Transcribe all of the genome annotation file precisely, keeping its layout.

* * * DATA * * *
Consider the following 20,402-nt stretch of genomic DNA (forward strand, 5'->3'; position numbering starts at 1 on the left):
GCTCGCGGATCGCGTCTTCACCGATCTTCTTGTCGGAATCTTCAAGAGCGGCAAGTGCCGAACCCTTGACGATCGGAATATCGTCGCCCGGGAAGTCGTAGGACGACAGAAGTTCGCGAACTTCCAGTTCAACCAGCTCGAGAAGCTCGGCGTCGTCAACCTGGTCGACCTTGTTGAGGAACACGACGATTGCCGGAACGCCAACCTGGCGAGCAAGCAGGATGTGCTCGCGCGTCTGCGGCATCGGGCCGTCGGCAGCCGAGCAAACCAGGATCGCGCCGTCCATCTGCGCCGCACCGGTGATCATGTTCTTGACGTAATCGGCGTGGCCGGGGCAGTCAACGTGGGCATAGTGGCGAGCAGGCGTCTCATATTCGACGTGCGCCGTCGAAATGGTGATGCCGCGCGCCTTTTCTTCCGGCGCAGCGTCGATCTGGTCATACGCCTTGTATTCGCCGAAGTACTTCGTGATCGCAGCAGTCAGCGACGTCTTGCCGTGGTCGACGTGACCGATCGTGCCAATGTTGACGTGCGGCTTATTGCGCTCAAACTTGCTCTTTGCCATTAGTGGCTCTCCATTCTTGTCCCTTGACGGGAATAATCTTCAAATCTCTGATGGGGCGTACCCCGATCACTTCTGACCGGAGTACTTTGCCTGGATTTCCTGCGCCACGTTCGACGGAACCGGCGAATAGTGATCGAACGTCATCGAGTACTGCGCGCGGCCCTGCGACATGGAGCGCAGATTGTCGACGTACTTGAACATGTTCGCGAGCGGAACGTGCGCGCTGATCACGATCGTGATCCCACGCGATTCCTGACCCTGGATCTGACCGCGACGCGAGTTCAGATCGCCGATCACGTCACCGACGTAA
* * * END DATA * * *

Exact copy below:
Consider the following 20,402-nt stretch of genomic DNA (forward strand, 5'->3'; position numbering starts at 1 on the left):
GCTCGCGGATCGCGTCTTCACCGATCTTCTTGTCGGAATCTTCAAGAGCGGCAAGTGCCGAACCCTTGACGATCGGAATATCGTCGCCCGGGAAGTCGTAGGACGACAGAAGTTCGCGAACTTCCAGTTCAACCAGCTCGAGAAGCTCGGCGTCGTCAACCTGGTCGACCTTGTTGAGGAACACGACGATTGCCGGAACGCCAACCTGGCGAGCAAGCAGGATGTGCTCGCGCGTCTGCGGCATCGGGCCGTCGGCAGCCGAGCAAACCAGGATCGCGCCGTCCATCTGCGCCGCACCGGTGATCATGTTCTTGACGTAATCGGCGTGGCCGGGGCAGTCAACGTGGGCATAGTGGCGAGCAGGCGTCTCATATTCGACGTGCGCCGTCGAAATGGTGATGCCGCGCGCCTTTTCTTCCGGCGCAGCGTCGATCTGGTCATACGCCTTGTATTCGCCGAAGTACTTCGTGATCGCAGCAGTCAGCGACGTCTTGCCGTGGTCGACGTGACCGATCGTGCCAATGTTGACGTGCGGCTTATTGCGCTCAAACTTGCTCTTTGCCATTAGTGGCTCTCCATTCTTGTCCCTTGACGGGAATAATCTTCAAATCTCTGATGGGGCGTACCCCGATCACTTCTGACCGGAGTACTTTGCCTGGATTTCCTGCGCCACGTTCGACGGAACCGGCGAATAGTGATCGAACGTCATCGAGTACTGCGCGCGGCCCTGCGACATGGAGCGCAGATTGTCGACGTACTTGAACATGTTCGCGAGCGGAACGTGCGCGCTGATCACGATCGTGATCCCACGCGATTCCTGACCCTGGATCTGACCGCGACGCGAGTTCAGATCGCCGATCACGTCACCGACGTAA